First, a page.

Commit fc0276fa authored by Timothy B. Terriberry's avatar Timothy B. Terriberry

Update the oggopus draft.

This version resolves some issues with the packet size limits
 raised by Mark Harris.
parent 25c2f620
......@@ -11,7 +11,7 @@
]>
<?rfc toc="yes" symrefs="yes" ?>
<rfc ipr="trust200902" category="std" docName="draft-ietf-codec-oggopus-07">
<rfc ipr="trust200902" category="std" docName="draft-ietf-codec-oggopus-08">
<front>
<title abbrev="Ogg Opus">Ogg Encapsulation for the Opus Audio Codec</title>
......@@ -60,7 +60,7 @@
</address>
</author>
<date day="28" month="April" year="2015"/>
<date day="6" month="July" year="2015"/>
<area>RAI</area>
<workgroup>codec</workgroup>
......@@ -923,9 +923,9 @@ A decoder encountering a reserved channel mapping family value SHOULD act as
<section anchor="downmix" title="Downmixing">
<t>
An Ogg Opus player MUST play any Ogg Opus stream with a channel mapping family
of 0 or 1, even if the number of channels does not match the physically
connected audio hardware.
An Ogg Opus player MUST support any valid channel mapping with a channel
mapping family of 0 or 1, even if the number of channels does not match the
physically connected audio hardware.
Players SHOULD perform channel mixing to increase or reduce the number of
channels as needed.
</t>
......@@ -1181,6 +1181,16 @@ If the least-significant bit of the first byte of this data is 1, then editors
as desired.
</t>
<t>
The comment header can be arbitrarily large and might be spread over a large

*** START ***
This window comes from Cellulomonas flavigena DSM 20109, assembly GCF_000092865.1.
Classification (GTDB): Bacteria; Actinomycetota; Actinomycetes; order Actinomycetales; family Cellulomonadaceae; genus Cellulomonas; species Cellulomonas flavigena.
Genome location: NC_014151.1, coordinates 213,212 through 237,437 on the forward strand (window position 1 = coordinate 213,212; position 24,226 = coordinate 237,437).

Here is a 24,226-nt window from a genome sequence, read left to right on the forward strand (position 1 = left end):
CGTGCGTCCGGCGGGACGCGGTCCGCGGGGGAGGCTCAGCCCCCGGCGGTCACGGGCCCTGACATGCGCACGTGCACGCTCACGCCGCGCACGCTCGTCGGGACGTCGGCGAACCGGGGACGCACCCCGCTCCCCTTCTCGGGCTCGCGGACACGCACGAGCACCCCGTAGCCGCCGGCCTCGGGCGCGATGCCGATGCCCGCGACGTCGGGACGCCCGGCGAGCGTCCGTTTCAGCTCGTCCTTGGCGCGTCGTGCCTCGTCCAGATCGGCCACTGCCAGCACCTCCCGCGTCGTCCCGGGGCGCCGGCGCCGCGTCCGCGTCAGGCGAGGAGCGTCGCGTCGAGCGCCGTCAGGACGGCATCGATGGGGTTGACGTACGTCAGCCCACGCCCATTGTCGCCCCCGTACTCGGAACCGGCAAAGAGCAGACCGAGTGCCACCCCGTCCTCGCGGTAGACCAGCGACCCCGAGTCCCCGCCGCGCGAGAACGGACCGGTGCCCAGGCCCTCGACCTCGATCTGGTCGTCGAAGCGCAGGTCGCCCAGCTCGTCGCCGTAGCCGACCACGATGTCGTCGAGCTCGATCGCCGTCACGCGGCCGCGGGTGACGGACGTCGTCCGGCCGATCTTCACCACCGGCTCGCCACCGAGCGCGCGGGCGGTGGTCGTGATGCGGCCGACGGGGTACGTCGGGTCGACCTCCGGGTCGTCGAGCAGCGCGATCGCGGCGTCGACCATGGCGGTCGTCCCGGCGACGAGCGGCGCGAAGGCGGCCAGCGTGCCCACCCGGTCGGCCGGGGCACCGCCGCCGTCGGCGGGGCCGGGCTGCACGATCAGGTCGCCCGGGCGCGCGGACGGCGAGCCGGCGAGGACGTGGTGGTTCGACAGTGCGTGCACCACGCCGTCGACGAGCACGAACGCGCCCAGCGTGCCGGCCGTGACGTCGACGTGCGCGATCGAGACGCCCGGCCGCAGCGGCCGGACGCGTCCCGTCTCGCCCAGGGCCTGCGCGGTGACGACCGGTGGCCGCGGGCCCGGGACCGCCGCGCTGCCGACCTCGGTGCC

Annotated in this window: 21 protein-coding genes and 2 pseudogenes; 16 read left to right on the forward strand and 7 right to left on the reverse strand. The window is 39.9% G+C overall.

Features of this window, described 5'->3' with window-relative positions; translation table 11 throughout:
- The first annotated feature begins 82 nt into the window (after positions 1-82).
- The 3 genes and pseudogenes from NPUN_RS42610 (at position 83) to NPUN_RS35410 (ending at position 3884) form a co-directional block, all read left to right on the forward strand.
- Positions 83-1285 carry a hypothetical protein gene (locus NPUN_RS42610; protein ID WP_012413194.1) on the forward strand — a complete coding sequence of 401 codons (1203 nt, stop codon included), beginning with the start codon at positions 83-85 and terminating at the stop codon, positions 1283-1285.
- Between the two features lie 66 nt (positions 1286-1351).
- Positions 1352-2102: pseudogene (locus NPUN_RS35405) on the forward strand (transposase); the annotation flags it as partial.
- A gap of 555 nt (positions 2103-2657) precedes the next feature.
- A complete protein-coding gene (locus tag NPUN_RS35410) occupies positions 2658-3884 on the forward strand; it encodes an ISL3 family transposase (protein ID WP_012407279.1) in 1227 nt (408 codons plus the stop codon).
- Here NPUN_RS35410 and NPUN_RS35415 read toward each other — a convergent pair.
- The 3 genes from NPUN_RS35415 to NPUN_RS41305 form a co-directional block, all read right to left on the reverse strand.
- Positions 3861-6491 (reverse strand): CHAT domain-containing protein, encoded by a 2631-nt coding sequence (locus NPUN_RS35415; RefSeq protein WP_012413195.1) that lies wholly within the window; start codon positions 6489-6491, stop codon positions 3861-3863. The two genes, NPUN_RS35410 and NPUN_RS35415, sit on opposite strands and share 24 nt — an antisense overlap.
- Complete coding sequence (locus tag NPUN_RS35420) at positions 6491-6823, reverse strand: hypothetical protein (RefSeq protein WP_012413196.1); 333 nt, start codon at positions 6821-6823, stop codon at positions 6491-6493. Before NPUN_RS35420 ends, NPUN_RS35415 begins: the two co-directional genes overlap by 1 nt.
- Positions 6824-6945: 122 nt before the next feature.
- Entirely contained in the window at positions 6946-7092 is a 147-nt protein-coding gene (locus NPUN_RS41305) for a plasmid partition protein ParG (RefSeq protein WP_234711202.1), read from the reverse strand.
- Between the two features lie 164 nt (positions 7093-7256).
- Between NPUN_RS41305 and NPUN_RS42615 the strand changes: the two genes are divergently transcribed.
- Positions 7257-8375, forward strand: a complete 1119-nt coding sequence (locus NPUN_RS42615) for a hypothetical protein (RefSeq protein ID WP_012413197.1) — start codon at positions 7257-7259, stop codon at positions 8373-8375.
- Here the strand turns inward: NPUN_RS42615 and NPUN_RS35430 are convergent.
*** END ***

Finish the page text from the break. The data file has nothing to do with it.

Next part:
number of Ogg pages.
Decoders SHOULD avoid attempting to allocate excessive amounts of memory when
presented with a very large comment header.
To accomplish this, decoders MAY reject a comment header larger than
125,829,120&nbsp;octets, and MAY ignore individual comments that are not fully
contained within the first 61,440 octets of the comment header.
</t>
<section anchor="comment_format" title="Tag Definitions">
<t>
The user comment strings follow the NAME=value format described by
......@@ -1262,20 +1272,26 @@ In the authors' investigations they were not applied consistently or broadly
Technically, valid Opus packets can be arbitrarily large due to the padding
format, although the amount of non-padding data they can contain is bounded.
These packets might be spread over a similarly enormous number of Ogg pages.
Encoders SHOULD use no more padding than is necessary to make a variable
bitrate (VBR) stream constant bitrate (CBR).
Encoders SHOULD limit the use of padding in audio data packets to no more than
is necessary to make a variable bitrate (VBR) stream constant bitrate (CBR).
Decoders SHOULD reject audio data packets larger than 61,440 octets per Opus
stream.
Such packets necessarily contain more padding than needed for this purpose.
Decoders SHOULD avoid attempting to allocate excessive amounts of memory when
presented with a very large packet.
Decoders SHOULD reject packets larger than 60&nbsp;kB per channel, and display
a warning message, and MAY reject packets larger than 7.5&nbsp;kB per channel.
Decoders MAY reject or partially process audio data packets larger than
61,440&nbsp;octets in an Ogg Opus stream with channel mapping families&nbsp;0
or&nbsp;1.
Decoders MAY reject or partially process audio data packets in any Ogg Opus
stream if the packet is larger than 61,440&nbsp;octets and also larger than
7,680&nbsp;octets per Opus stream.
The presence of an extremely large packet in the stream could indicate a
memory exhaustion attack or stream corruption.
</t>
<t>
In an Ogg Opus stream, the largest possible valid packet that does not use
padding has a size of (61,298*N&nbsp;-&nbsp;2) octets, or about 60&nbsp;kB per